HOUSTON, TX - Oris Dunham outlined seven points at Computaport for airport managers and decisionmakers to consider when approaching information technology.

Dunham, chairman of aviation consulting firm Aergo Aviation Partners and former director general of ACI, moderated the session on operational challenges of wireless technology. His suggestions:

o Find out what's at the airport in terms of wireless infrastructure. At Seattle-Tacoma International, a frequency check revealed they had 158 access points, but they only knew about 50. Airports likely will find that there are a lot of access points they don't know about.
o Take control of the airport and the networks. Let a contract expire gently, then take it over and run it so management knows what's going to happen at the airport.
o RF (radio frequency) management is key.
o Treat IT and wireless technology as a utility and not a concession. Don't look at it as something the airport is going to make huge amounts of money on and charge everybody huge amounts to come in and work at the airport. Like electricity and water, it's a utility that will enhance the operation of the airport. It will enhance the customer's experience.
o Have one common infrastructure deployed throughout the airport. It does work if done correctly.
o When writing the infrastructure specifications, get expert help. Do not let the people who wrote the construction specs write the wireless infrastructure specs.

Since September 11, airline passengers, of necessity, have not been speeding through airports. Because heightened security has slowed the whole process of getting onto an airliner, a major focus of Computaport was the problem of getting passengers into the airport, through security, and onto the departing aircraft quickly.

Among the items discussed in this regard were biometrics, bar coding, integrated systems in which all the stakeholders at an airport have access to the same information as suggested by Jarrell or an alliance of airports that share and use the same information.

Passenger self-service, from e-ticketing to boarding passes to checking baggage, was really the underlying theme of this conference and was projected to be the wave of the future. In fact, Bill Brunger, a vice president responsible for implementing electronic commerce initiatives at Contin-ental Airlines, predicts that passengers who wanted paper tickets would have to pay a premium for them.

"I think," Brunger says, "that five years down the road it's essential from an airline cost point of view that 100 percent of the passengers be using e-tickets…. Eventually I think, as an industry, we're going to have to charge customers who want paper tickets an appropriate amount to cover the costs of running what we consider an antiquated system."

Speaking of e-service centers, Brunger says the attributes of self-service kiosks are almost limitless. "The product attributes,'' he says, "are that the machines can print boarding passes, they let you select and change seats, let you ask for upgrades, verify frequent flyer accounts, change flights. Some of them will let you check bags if they're in the vicinity of bag check; they can translate (into different languages); they can sell drink chips. We would like to turn them into a full-service customer service contact point."

While self-service kiosks are becoming more commonplace, John Howes, the worldwide self-service solutions manager for travel for IBM in the United Kingdom, poses a critical question for self-service concerning checked baggage.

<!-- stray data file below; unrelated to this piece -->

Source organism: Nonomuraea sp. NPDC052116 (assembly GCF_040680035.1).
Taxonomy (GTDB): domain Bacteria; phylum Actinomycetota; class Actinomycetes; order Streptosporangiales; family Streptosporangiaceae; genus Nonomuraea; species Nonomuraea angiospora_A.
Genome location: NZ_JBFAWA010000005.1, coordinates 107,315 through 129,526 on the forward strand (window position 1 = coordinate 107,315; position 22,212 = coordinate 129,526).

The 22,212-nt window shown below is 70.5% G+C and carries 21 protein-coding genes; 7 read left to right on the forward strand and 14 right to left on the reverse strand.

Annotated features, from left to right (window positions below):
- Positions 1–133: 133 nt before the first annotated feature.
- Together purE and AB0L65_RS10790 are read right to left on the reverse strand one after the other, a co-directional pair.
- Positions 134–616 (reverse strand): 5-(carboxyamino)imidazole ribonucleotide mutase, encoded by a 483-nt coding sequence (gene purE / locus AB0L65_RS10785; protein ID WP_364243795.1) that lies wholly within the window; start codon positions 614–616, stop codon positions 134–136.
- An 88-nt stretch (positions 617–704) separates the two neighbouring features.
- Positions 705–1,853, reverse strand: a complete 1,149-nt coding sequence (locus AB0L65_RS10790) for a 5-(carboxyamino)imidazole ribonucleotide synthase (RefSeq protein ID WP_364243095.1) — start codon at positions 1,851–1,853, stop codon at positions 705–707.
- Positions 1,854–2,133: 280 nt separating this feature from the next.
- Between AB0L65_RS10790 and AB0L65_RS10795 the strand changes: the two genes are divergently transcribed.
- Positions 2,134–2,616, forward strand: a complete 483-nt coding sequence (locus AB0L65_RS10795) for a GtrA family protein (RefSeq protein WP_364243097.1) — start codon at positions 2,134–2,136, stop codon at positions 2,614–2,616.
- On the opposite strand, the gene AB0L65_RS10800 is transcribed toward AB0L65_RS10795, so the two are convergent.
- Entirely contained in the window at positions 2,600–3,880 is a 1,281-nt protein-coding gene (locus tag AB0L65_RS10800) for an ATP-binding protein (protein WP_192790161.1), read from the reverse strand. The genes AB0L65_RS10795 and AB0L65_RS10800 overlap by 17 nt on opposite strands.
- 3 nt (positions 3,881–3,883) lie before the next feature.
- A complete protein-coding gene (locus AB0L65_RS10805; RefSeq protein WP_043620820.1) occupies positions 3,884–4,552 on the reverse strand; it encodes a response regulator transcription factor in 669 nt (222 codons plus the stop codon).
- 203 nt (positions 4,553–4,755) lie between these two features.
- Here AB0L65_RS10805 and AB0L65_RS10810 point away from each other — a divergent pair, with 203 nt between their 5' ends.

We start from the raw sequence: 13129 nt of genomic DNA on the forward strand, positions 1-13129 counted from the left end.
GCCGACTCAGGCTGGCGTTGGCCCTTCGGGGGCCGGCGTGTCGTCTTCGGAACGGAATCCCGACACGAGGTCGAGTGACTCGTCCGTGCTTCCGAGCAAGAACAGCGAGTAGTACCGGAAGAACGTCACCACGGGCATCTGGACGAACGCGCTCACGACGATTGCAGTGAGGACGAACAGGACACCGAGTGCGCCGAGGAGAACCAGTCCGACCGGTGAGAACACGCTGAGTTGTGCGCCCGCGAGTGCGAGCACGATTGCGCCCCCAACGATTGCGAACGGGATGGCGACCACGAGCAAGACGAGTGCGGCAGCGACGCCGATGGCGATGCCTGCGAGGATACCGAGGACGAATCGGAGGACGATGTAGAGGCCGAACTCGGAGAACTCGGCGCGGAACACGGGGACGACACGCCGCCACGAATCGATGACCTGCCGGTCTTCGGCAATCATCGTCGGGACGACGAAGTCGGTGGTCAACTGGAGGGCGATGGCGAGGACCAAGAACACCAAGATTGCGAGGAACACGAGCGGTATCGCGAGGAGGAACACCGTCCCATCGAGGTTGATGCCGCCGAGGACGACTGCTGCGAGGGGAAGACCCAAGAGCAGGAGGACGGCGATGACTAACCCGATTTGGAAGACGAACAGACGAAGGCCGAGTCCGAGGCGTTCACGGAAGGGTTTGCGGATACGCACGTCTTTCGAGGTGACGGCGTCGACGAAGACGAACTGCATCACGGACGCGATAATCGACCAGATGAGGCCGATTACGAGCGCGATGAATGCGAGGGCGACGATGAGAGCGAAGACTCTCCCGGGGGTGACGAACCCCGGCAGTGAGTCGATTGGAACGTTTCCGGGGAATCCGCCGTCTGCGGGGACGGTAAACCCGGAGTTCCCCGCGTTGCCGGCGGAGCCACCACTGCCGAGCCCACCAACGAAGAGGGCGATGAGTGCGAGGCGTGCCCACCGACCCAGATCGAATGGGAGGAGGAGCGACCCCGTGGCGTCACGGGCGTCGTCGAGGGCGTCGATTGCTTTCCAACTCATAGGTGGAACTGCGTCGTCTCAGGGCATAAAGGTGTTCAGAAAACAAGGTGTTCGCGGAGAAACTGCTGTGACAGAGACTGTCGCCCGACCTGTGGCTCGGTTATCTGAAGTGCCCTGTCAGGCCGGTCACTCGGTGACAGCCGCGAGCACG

Extranets on the Rise

HOUSTON, TX - The internet is now a commonplace tool in American business. What isn't so common but is becoming more pervasive in business are extranets.

Timothy N. Beally, vice-president of information technology for 3D/International, speaking at the ACI Computaport Conference, says that the AEC (architecture, engineering, construction) industry is beginning to use extranets to facilitate construction projects. Each company or entity involved in a project can access information and make changes, or just communicate directly with each other concerning the project

"The extranet," Beally says, "is essentially a hub or bucket through which information flows. Extranets are providing the ability to share and mark up drawings online, to manage documentation online. They can take RFIs - requests for information - from contractors, submittals, lots of capabilities."

"(With kiosks) you get into a debate about the bags and the security questions,'' Howes says. "Are you going to ask the security questions at the self-service kiosk with a handling agent at kiosks? And the big one: Are you going to have the bag tags issued at the kiosks and applied by the passenger or are you going to have them printed behind the counter and have an agent handle that bag tag part of the process? …There are a lot of implementation considerations to go through and that's just for bag tagging."

The predominant self-service kiosks in airports are the single-user kiosks for individual airlines. While Howes doesn't expect those to go away completely, he does see a future situation in which there would be a mixture of single-user, self-service, and common use self-service (CUSS) kiosks, in which the passenger could access ticketing and other services from several airlines. CUSS kiosks could become more necessary to airport management simply because of space considerations.

Continental's Brunger points out some difficulties with CUSS, one of which deals with an airlines's market share and branding concerns. "We are the leader in single airline self-service implementation, domestically," Brunger says, "so we're not insanely enthusiastic about putting in a set of machines that have the effect of catching everybody up."